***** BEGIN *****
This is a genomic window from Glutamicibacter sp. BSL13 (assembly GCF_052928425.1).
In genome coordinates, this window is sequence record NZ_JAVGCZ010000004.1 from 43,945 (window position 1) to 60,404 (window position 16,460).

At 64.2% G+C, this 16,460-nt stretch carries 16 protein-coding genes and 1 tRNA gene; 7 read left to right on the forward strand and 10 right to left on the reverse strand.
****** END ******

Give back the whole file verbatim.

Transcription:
This is a genomic window from Glutamicibacter sp. BSL13 (assembly GCF_052928425.1).
In genome coordinates, this window is sequence record NZ_JAVGCZ010000004.1 from 43,945 (window position 1) to 60,404 (window position 16,460).

At 64.2% G+C, this 16,460-nt stretch carries 16 protein-coding genes and 1 tRNA gene; 7 read left to right on the forward strand and 10 right to left on the reverse strand.